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History of 126 Gwydir Street

See History of Gwydir Street and Buildings in Gwydir Street.



Frederick C. Hayden, printer, lived in 126 Gwydir St in 1904 (see Spalding's Directory).


Frederick C. Smith, college servant, lived here in 1913 (see Spalding's Directory).



From Capturing Cambridge:

HISTORY OF 126 GWYDIR STREET

1881:
George King, head, 61, blacksmith, b Suffolk
Susannah, wife, 56, b Suffolk
Samuel, son, 23, tinman, b Suffolk
Richard, son, 19, whitesmith, b Suffolk
Charles, son, 17, shoemaker, b Suffolk
Joseph Edward, lodger, 27, carter, b Chesterton
Ellen Edward, wife, lodger, 24, b Suffolk

1891:
John Marsh, head, 65, painter, b Cambridge
Elizabeth, wife, 58, b Linton
Henry Brown, lodger, 23, printer compositor, b Norwich
Robert Morrison, lodger, 24, electrical engineer, b Scotland
Henry Pilkinton, lodger, 24, electrical engineer, b Kent

1901:
Frederick Hayden, 30, printers machine minder, b Thriplow
Emma, 27, b Cambridge
Mary S Bennett, visitor, 41, b Norfolk

1911:
Frederick C Smith, 53, laboratory assistant college chemical lab, b Cambridge
Alice Marid [sic] Smith, 49
George Stoke Smith, 17, college servant, b Cambridge
Elizabeth Petit Smith, 18, servant, b Cambridge

1913:
Frederick C Smith, college servant

1914:
CIP 27.11.1914
: Alleged False Pretences: Young Woman's Visit to Messrs Eaden Lilley's: A remarkable case of alleged false pretences was opened at the Cambridge Borough Court Wednesday morning, before the Mayor (Mr W. L. Baynes), in the chair, Mr. H. M. Taylor, Mr. J. Taylor, and Mr. W. P. Spalding. Elizabeth Pettitt Smith (22) of 126, Gwydir street, a single woman, of no occupation, was charged with obtaining goods of the value of £3 0s. 5 1/2d., by false pretences, from Messrs. W. Eaden Lilley and Co., Ltd. It was stated in the charge that goods to the value of £1 15s. 5d. were obtained on the 7th of November, and goods worth £1 5s. the 16th of November.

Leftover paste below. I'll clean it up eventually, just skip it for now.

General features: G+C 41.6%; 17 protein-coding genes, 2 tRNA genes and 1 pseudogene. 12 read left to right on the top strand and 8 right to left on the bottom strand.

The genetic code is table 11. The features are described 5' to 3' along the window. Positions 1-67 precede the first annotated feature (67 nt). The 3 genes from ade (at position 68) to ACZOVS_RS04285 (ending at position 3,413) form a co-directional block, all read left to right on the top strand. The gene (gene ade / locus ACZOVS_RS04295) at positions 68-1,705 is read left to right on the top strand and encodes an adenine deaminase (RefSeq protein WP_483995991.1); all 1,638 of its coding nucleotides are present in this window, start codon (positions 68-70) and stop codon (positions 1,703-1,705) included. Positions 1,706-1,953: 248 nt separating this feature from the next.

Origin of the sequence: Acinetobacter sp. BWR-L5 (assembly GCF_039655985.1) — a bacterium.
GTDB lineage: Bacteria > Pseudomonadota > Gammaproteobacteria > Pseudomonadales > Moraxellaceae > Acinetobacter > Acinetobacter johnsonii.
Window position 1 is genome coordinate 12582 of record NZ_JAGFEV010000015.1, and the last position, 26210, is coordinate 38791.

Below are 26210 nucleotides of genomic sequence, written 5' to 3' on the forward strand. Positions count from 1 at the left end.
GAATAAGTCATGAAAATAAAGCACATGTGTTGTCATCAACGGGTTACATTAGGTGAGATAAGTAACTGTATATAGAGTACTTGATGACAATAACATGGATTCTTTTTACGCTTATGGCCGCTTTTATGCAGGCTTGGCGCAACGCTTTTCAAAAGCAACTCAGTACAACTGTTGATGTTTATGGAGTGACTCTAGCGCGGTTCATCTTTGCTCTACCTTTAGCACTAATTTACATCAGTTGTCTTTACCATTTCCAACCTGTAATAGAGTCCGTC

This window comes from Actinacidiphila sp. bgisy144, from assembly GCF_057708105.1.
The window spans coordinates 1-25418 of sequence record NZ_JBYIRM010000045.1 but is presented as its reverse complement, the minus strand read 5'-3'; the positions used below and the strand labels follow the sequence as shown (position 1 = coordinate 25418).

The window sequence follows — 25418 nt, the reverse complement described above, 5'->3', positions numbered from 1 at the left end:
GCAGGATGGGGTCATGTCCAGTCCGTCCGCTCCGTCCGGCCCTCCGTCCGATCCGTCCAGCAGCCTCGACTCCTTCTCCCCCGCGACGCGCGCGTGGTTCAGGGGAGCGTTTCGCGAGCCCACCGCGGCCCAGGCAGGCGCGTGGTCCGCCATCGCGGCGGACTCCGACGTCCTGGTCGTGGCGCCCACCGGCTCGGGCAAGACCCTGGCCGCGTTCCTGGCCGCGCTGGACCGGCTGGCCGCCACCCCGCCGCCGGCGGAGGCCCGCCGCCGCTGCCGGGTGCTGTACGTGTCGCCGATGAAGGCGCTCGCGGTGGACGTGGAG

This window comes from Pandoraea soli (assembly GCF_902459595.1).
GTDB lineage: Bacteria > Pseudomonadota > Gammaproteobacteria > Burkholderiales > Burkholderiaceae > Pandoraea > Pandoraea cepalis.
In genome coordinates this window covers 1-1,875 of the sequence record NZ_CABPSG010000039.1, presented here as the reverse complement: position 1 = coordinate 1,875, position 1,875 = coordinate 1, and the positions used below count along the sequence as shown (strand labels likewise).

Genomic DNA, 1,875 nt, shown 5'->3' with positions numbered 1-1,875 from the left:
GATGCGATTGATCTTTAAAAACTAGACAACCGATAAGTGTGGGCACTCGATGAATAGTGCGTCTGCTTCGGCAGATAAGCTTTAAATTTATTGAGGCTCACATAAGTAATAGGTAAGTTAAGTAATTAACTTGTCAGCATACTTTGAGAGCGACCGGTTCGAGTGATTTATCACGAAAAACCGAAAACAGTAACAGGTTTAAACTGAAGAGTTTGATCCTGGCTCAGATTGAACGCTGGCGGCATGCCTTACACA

Mr. Oliver Papworth appeared to prosecute for Messrs. W. Eaden Lilley and Co.

Det.-Sergt. Lazarus Marsh said that on the 16th of this month received a report from one of the firm concerned, and he was handed two lists of goods obtained from the shop on the 7th and 16th of November. He also got a description of the person who had obtained them. He made inquiries, and the previous evening, with one of the assistants of the shop, he went to Gwydir-street, and at a house there saw a little girl. Then he went to the house 126, in the same street, where the prisoner resided. He saw her and asked her whether she was at Messrs. Lilley's shop on tho 16th. She said "I don't know,", and then she said "I will ask mother." They then went into the front room, and he told her she was suspected with regard to the goods on the 16th. These were two pairs of pants, two vests, two hose, and one jersey. He asked her where the things were, and she said "I throwed them away." Witness asked where, and she said "l don't know exactly." Witness said she would never do so, but she adhered to her statement, and then witness referred to the goods on the 7th, with regard to which said he suspected her. She said "throwed" them away.

Witness then produced and read his warrant, and she then told him she had sent the pants, the vests and one pair of socks to Felixstowe. A number the others obtained on the 7th she had sent to a place in Bury St. Edmunds. She gave the address. Then she told her mother get the rest of the goods from upstairs in the house from places she indicated. There were a silk scarf, gloves which she said she had been wearing, two pairs of stockings, and another pair she said she had washed, and a piece of blue serge (five yards), which she admitted she had got from the same shop, which was not the charge at present. Witness told her she had obtained the goods for a Mrs. Miller, of Thursley, Chaucer-rood, which lady did not exist, and she said "Yes." He told her she gave the name of Burton in one case and Gray in the next.

On this evidence a remand was granted until Tuesday next, hail being allowed.

CIP 4.12.1914
: Elizabeth Pettitt Smith was found guilty and bound over for 12 months, herself and her father in sureties of £5 each.

1939:
Horace Hancock, railway ticket collector, b 1878


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